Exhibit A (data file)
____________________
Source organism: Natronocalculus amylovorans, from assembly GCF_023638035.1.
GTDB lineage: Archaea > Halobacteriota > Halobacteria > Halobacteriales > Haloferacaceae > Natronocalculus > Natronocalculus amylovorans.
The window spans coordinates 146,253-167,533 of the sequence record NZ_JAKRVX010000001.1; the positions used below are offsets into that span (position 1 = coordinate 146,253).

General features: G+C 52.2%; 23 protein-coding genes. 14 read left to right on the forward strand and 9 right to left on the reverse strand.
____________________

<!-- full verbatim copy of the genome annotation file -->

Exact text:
Source organism: Natronocalculus amylovorans, from assembly GCF_023638035.1.
GTDB lineage: Archaea > Halobacteriota > Halobacteria > Halobacteriales > Haloferacaceae > Natronocalculus > Natronocalculus amylovorans.
The window spans coordinates 146,253-167,533 of the sequence record NZ_JAKRVX010000001.1; the positions used below are offsets into that span (position 1 = coordinate 146,253).

General features: G+C 52.2%; 23 protein-coding genes. 14 read left to right on the forward strand and 9 right to left on the reverse strand.